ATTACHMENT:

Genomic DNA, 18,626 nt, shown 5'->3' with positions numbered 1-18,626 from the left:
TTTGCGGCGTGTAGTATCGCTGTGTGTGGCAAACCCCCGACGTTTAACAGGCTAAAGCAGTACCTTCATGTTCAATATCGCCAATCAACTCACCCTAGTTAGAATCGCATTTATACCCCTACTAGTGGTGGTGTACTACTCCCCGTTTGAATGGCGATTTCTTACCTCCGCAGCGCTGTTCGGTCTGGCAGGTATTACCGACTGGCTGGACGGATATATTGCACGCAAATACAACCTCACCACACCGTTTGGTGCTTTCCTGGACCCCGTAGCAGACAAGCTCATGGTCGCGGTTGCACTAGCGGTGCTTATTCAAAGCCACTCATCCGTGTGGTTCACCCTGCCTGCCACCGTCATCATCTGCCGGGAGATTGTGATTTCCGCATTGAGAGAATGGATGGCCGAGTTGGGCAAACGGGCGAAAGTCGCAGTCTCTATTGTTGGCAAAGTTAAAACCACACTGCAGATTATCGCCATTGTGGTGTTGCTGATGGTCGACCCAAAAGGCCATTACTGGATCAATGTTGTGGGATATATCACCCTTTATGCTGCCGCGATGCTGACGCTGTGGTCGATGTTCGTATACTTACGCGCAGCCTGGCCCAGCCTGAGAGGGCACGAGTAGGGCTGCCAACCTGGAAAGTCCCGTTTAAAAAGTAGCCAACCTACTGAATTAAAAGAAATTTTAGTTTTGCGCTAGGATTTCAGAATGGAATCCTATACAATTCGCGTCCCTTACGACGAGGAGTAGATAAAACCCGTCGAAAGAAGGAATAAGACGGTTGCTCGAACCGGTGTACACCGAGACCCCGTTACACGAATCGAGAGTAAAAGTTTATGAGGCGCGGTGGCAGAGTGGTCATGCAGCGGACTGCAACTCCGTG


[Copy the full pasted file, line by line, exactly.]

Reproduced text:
Genomic DNA, 18,626 nt, shown 5'->3' with positions numbered 1-18,626 from the left:
TTTGCGGCGTGTAGTATCGCTGTGTGTGGCAAACCCCCGACGTTTAACAGGCTAAAGCAGTACCTTCATGTTCAATATCGCCAATCAACTCACCCTAGTTAGAATCGCATTTATACCCCTACTAGTGGTGGTGTACTACTCCCCGTTTGAATGGCGATTTCTTACCTCCGCAGCGCTGTTCGGTCTGGCAGGTATTACCGACTGGCTGGACGGATATATTGCACGCAAATACAACCTCACCACACCGTTTGGTGCTTTCCTGGACCCCGTAGCAGACAAGCTCATGGTCGCGGTTGCACTAGCGGTGCTTATTCAAAGCCACTCATCCGTGTGGTTCACCCTGCCTGCCACCGTCATCATCTGCCGGGAGATTGTGATTTCCGCATTGAGAGAATGGATGGCCGAGTTGGGCAAACGGGCGAAAGTCGCAGTCTCTATTGTTGGCAAAGTTAAAACCACACTGCAGATTATCGCCATTGTGGTGTTGCTGATGGTCGACCCAAAAGGCCATTACTGGATCAATGTTGTGGGATATATCACCCTTTATGCTGCCGCGATGCTGACGCTGTGGTCGATGTTCGTATACTTACGCGCAGCCTGGCCCAGCCTGAGAGGGCACGAGTAGGGCTGCCAACCTGGAAAGTCCCGTTTAAAAAGTAGCCAACCTACTGAATTAAAAGAAATTTTAGTTTTGCGCTAGGATTTCAGAATGGAATCCTATACAATTCGCGTCCCTTACGACGAGGAGTAGATAAAACCCGTCGAAAGAAGGAATAAGACGGTTGCTCGAACCGGTGTACACCGAGACCCCGTTACACGAATCGAGAGTAAAAGTTTATGAGGCGCGGTGGCAGAGTGGTCATGCAGCGGACTGCAACTCCGTG